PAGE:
Something Wade said struck me. He said laughter was a key indicator of this debasement of another human being. How often did my ex laugh at me or our children for something he disapproved of? Even worse, I remember when a friend told me she overheard the elders of my former church laughing about how my ex was treating me. She was shocked. By that time, I wasn’t. While they put on a spiritual show outwardly to the sheep, I knew their character behind the scenes. I didn’t want to believe pastors and elders could be like this, and yet, sometimes they are. The Bible talks a lot about mockers in Proverbs.

Deceiving and annihilating the personhood of another for their own gain. This is the abuser’s agenda. This is why it is so hard for her to leave. Her identity is no longer her own. It is woven into his.

He Attacks Her External World

An abuser wants his victim to be alone without any help or support. He will do this in two ways. One way is by brainwashing her to believe the outside world is dangerous and out to manipulate and destroy her. They will “corrupt and contaminate” her. He will get her to distrust health care workers, social workers, her family of origin, therapists, law enforcement, journalists, the legal system, and anyone else she may think she can reach out to for help.

At the same time he is feeding her these messages, he is working to create those alliances I mentioned earlier with these same people. He is setting it all up so that if she ever attempts to get out or expose his abuse, he will have the snare already set to ruin her. This is the constant, unspoken threat that hangs over her head every minute of every day.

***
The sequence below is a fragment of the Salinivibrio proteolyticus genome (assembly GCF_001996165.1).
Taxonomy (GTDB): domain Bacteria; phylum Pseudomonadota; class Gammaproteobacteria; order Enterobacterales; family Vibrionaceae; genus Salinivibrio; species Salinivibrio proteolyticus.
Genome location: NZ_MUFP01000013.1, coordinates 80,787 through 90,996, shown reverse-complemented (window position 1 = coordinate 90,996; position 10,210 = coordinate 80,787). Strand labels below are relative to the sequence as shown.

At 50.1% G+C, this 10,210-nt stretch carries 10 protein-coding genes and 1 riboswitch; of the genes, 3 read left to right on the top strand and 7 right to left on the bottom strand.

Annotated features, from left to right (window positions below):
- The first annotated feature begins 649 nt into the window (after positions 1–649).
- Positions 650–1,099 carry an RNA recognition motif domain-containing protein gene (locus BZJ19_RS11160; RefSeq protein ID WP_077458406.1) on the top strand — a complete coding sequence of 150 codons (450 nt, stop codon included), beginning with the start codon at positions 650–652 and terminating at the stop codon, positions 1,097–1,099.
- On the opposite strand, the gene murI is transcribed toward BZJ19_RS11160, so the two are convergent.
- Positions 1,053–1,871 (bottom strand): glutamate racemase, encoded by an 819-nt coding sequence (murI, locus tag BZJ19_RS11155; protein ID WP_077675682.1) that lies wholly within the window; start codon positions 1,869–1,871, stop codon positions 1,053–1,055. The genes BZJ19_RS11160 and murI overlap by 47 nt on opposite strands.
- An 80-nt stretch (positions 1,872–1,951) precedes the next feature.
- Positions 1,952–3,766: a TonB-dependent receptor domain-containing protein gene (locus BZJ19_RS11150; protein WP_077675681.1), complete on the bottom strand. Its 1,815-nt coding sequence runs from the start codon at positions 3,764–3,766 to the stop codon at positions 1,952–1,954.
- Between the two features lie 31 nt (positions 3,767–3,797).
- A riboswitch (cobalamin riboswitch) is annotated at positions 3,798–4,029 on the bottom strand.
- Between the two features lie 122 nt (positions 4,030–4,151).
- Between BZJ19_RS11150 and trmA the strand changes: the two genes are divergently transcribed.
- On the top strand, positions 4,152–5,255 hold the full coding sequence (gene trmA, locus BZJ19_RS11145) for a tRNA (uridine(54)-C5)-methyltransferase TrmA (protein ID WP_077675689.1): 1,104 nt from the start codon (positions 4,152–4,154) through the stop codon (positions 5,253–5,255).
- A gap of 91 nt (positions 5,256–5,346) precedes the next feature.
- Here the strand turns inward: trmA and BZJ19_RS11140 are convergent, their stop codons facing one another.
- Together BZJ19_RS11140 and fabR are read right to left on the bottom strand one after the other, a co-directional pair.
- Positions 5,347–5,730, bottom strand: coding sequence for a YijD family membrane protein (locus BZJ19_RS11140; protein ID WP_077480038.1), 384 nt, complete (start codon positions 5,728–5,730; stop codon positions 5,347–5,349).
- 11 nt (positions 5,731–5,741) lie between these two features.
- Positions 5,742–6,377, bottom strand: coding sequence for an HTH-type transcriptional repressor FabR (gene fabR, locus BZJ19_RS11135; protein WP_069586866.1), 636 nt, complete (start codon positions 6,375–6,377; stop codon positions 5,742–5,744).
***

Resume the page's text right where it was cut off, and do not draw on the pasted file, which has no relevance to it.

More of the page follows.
And she sees him in public. She sees how kind and helpful he is to everyone. He’d give the shirt off his back to anyone outside the family who asked. He’d drop anything to go help someone in need. He’s generous with his money outside the family.

And then he brings God into the abuse. He brainwashes her to believe that he is only upholding God’s agenda. “GOD wants you to x, y, and z.” If she says not to the abuser, she is saying no to God, Himself. This is terrifying for a Christian woman who loves Jesus.

She is set up in a trap meant to destroy her no matter which way she steps.

Abusers Eliminate Boundaries

Boundaries are what separate our personhood from the personhood of someone else. In a healthy relationship, both partners respect that boundary line and appreciate and respect the full wholeness of the other person as a SEPARATE person. In an abusive relationship, one partner eliminates that boundary and engulfs the victim.